Review: Batman v Superman: Dawn of Justice (2016)

My Plot review: Not Recommended
Star rating: Star rating of 2

Square Off

Batman vs Superman: Dawn of Justice is the ultimate clash of the titans. It's been nearly two years since Superman's colossal battle with Zod devastated the city of Metropolis. The loss of life and collateral damage left many feeling angry and helpless, including crime-fighting billionaire Bruce Wayne. Convinced that Superman is now a threat to humanity, Batman embarks on a personal vendetta to end his reign on Earth, while the conniving Lex Luthor launches his own crusade against the Man of Steel.

I am prone to nihilism. It's hard not to watch the news at night without building an intense hatred of humankind in 2016 and this leads me down a mental path that I have to snap myself out of. And yet, none of these moods comes even close to the sheer hatred of humanity on show in this film.

What always defined the red cape wasn't so much the alien, but the man. Clark Kent is the perfect immigrant, fully integrated into society and loyal to friends, family and often journalistic integrity. Superman is the beacon of hope, the light piercing the dark and an example of what we as a society could be. But not in this film, oh my no. Barring a throw-away line at the finale, I can't remember seeing a film with so much contempt for hope and humanity. What Snyder and co. have created is a film closer in tone to Fight Club than to Man of Steel. The problem however is....well...Snyder is no Fincher and Fincher didn't appear to have the whole of Warner sticking their oar in either.

What the creative team do deserve plaudits for is the conviction they have in creating an operatic superhero saga that is tonally removed from the successful Marvel blueprint. Snyder could easily have mimicked the formula with the iconic DC characters and printed money for the next decade or so. That they are intent on creating a gods vs monsters saga is to be applauded because it is a risky tactic. Mentions should also go to Affleck's Bruce Wayne/Batman and Godot's Diana/Wonder Woman. The former dominates the film and while he isn't the Clint Eastwood-esque war-torn Wayne of Frank Miller's epic Bat-arc's, he does convey a weariness that we have yet to see in previous previous big screen adventures.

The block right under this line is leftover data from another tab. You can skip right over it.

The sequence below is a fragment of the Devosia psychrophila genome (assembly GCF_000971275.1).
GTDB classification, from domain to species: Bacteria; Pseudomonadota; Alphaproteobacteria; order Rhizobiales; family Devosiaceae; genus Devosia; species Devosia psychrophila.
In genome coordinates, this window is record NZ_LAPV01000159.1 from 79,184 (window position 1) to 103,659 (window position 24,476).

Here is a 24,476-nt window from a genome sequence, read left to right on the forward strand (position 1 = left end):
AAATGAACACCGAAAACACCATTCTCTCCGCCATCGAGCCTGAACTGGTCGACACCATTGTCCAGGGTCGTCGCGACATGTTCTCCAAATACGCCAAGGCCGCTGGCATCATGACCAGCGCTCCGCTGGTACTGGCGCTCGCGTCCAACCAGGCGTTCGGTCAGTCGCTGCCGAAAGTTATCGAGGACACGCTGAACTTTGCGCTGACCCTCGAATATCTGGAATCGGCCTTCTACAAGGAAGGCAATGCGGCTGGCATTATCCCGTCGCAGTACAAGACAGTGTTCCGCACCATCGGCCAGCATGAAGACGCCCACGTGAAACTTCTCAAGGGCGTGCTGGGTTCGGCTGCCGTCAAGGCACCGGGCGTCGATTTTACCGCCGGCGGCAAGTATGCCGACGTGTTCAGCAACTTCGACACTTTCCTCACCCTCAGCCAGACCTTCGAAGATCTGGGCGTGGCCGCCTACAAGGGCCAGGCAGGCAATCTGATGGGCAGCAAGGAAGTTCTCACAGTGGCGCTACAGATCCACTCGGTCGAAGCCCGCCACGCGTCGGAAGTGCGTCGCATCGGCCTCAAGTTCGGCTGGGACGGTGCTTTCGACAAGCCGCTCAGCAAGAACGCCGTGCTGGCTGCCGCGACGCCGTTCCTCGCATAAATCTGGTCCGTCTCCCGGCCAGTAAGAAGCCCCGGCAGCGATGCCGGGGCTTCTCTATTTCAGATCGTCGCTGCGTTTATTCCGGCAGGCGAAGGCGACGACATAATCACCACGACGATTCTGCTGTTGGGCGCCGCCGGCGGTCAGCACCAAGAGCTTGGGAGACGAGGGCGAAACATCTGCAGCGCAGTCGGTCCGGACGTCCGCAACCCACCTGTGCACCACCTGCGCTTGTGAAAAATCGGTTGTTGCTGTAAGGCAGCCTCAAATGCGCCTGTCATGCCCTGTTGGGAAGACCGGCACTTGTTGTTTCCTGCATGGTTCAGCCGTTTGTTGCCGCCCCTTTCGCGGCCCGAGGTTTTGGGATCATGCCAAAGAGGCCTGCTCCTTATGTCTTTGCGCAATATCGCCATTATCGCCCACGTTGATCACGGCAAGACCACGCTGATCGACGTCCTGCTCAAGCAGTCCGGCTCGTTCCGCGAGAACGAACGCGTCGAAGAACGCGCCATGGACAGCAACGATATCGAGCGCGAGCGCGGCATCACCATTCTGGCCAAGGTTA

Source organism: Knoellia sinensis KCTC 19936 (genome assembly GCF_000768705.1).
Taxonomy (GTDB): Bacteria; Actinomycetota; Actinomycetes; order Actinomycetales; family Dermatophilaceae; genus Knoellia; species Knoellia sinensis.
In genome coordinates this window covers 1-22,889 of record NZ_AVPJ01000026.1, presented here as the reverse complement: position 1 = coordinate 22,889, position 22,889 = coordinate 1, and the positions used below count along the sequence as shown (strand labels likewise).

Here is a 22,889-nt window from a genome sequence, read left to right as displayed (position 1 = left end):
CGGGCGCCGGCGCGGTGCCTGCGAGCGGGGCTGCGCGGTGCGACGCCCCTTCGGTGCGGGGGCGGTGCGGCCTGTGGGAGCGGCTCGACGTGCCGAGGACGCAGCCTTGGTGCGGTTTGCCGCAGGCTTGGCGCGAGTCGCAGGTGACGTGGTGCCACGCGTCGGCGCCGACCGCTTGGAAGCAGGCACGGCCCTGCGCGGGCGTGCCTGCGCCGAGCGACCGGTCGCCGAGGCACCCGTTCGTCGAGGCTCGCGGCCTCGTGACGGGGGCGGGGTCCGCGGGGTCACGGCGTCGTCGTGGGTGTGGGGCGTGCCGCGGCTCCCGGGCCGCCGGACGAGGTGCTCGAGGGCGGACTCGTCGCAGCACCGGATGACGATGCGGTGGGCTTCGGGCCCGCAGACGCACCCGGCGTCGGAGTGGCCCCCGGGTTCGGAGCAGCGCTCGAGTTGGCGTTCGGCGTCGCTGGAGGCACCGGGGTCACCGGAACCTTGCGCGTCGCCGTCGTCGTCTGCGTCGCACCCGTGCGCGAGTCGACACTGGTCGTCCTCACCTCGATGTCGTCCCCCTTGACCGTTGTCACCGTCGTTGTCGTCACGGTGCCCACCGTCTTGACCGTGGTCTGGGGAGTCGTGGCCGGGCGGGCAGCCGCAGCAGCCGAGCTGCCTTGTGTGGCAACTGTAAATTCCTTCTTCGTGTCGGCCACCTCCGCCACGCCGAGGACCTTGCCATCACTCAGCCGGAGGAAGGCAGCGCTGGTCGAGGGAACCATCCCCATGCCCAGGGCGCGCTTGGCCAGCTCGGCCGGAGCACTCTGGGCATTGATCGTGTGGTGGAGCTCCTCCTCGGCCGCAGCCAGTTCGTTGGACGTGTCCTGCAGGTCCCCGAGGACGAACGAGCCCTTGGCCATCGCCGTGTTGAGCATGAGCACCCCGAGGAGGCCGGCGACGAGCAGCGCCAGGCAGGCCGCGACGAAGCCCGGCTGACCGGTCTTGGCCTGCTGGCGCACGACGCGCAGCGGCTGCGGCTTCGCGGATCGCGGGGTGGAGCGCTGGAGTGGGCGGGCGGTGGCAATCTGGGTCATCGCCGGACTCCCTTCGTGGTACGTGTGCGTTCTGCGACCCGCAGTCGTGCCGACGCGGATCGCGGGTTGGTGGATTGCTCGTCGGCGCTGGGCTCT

"The problem is that by going for the operatic, they settled for a director and writing team that simply isn't talented enough to pull off what they want to achieve."

Aim for the stars, you have to applaud that. But my god, the finished article is something I never would have thought I would say about Zack Snyder. Like him or not, he is an auteur with a very specific style which is why the most disappointing thing about Dawn of Justice is how devoid of personality and style it is. Scenes jump from place to place with little thought for pacing, editing and pushing the story forward in a way that makes dramatic sense. The action scenes (in 3-D at least) are a mess of red, black and blue and if you ever missed Christopher Nolan's touch, it is during the Batmobile chase at the midway point of the film.

One thing I crave in an action film is geographical direction. I want to know where the heroes and villains are in relation to their surroundings and how the battle is effected by this. This results in well choreographed, well directed action scenes.

Aside from one absolutely brilliant sequence of Batman taking out war criminals, I had next to no idea what the hell was going on for the majority of the action scenes. This is criminal for a film of this scale and unfortunately wastes the unique battle techniques of Wonder Woman. Speaking of wasting your female leads, let me pour one out for Diane Lane and Amy Adams, two wonderful actors reduced to damsels and deus ex machina's.

Whilst it may seem like I'm missing elements from this review, it's because the film is utterly forgettable and nigh on impossible to muster up any genuine emotion for. It is cold, cynical and misanthropic but most of all it is dull.

Oh god, I forgot Henry Cavill was in the film...

They say the road to hell is paved with good intentions. Dawn of Justice isn't quite a hellish experience but I can't say I'm looking forward to what lays ahead.